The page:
Radiology is edited by Herbert Y. Kressel, M.D., Harvard Medical School, Boston, Mass., and owned and published by the Radiological Society of North America, Inc. (http://radiology.rsna.org/)

RSNA is an association of more than 46,000 radiologists, radiation oncologists, medical physicists and related scientists committed to excellence in patient care through education and research. The Society is based in Oak Brook, Ill. (RSNA.org)

For patient-friendly information on magnetic resonance imaging (MRI), visit RadiologyInfo.org.

Linda Brooks | EurekAlert!
Further information:
http://www.rsna.org

More articles from Studies and Analyses:

nachricht Multi-year study finds 'hotspots' of ammonia over world's major agricultural areas
17.03.2017 | University of Maryland

nachricht Diabetes Drug May Improve Bone Fat-induced Defects of Fracture Healing
17.03.2017 | Deutsches Institut für Ernährungsforschung Potsdam-Rehbrücke

All articles from Studies and Analyses >>>

The most recent press releases about innovation >>>

Die letzten 5 Focus-News des innovations-reports im Überblick:

Im Focus: Giant Magnetic Fields in the Universe

Astronomers from Bonn and Tautenburg in Thuringia (Germany) used the 100-m radio telescope at Effelsberg to observe several galaxy clusters. At the edges of these large accumulations of dark matter, stellar systems (galaxies), hot gas, and charged particles, they found magnetic fields that are exceptionally ordered over distances of many million light years. This makes them the most extended magnetic fields in the universe known so far.

The results will be published on March 22 in the journal „Astronomy & Astrophysics“.

Galaxy clusters are the largest gravitationally bound structures in the universe. With a typical extent of about 10 million light years, i.e. 100 times the...

Im Focus: Tracing down linear ubiquitination

Researchers at the Goethe University Frankfurt, together with partners from the University of Tübingen in Germany and Queen Mary University as well as Francis Crick Institute from London (UK) have developed a novel technology to decipher the secret ubiquitin code.

Ubiquitin is a small protein that can be linked to other cellular proteins, thereby controlling and modulating their functions. The attachment occurs in many...

Im Focus: Perovskite edges can be tuned for optoelectronic performance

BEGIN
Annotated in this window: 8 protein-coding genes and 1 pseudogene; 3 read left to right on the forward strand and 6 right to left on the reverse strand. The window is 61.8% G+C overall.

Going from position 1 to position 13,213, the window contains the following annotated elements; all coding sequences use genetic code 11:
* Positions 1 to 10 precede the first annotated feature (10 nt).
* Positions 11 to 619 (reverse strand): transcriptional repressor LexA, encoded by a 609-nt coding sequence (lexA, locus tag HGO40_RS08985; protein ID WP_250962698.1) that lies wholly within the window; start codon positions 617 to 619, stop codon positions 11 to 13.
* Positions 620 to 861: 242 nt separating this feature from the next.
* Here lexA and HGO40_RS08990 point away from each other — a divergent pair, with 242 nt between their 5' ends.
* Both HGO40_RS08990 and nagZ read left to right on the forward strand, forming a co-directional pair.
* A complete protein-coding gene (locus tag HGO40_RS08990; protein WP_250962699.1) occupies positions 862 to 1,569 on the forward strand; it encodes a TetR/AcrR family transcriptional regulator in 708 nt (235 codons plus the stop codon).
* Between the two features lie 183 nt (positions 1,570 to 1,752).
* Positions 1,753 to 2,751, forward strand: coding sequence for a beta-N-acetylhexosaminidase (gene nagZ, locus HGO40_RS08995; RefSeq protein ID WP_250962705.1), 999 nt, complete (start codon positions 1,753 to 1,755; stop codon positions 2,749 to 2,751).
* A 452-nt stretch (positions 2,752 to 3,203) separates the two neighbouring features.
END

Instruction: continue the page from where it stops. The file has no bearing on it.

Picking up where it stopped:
Layered 2D material improves efficiency for solar cells and LEDs

In the eternal search for next generation high-efficiency solar cells and LEDs, scientists at Los Alamos National Laboratory and their partners are creating...

Im Focus: Polymer-coated silicon nanosheets as alternative to graphene: A perfect team for nanoelectronics

Silicon nanosheets are thin, two-dimensional layers with exceptional optoelectronic properties very similar to those of graphene. Albeit, the nanosheets are less stable. Now researchers at the Technical University of Munich (TUM) have, for the first time ever, produced a composite material combining silicon nanosheets and a polymer that is both UV-resistant and easy to process. This brings the scientists a significant step closer to industrial applications like flexible displays and photosensors.

Silicon nanosheets are thin, two-dimensional layers with exceptional optoelectronic properties very similar to those of graphene. Albeit, the nanosheets are...

Im Focus: Researchers Imitate Molecular Crowding in Cells

Enzymes behave differently in a test tube compared with the molecular scrum of a living cell. Chemists from the University of Basel have now been able to simulate these confined natural conditions in artificial vesicles for the first time. As reported in the academic journal Small, the results are offering better insight into the development of nanoreactors and artificial organelles.

Enzymes behave differently in a test tube compared with the molecular scrum of a living cell. Chemists from the University of Basel have now been able to...

All Focus news of the innovation-report >>>

Anzeige

Anzeige

Event News

International Land Use Symposium ILUS 2017: Call for Abstracts and Registration open

20.03.2017 | Event News

CONNECT 2017: International congress on connective tissue

14.03.2017 | Event News

ICTM Conference: Turbine Construction between Big Data and Additive Manufacturing

07.03.2017 | Event News

 
Latest News

When Air is in Short Supply - Shedding light on plant stress reactions when oxygen runs short

23.03.2017 | Life Sciences

Researchers use light to remotely control curvature of plastics

23.03.2017 | Power and Electrical Engineering

Sea ice extent sinks to record lows at both poles

23.03.2017 | Earth Sciences

VideoLinks
B2B-VideoLinks
More VideoLinks >>>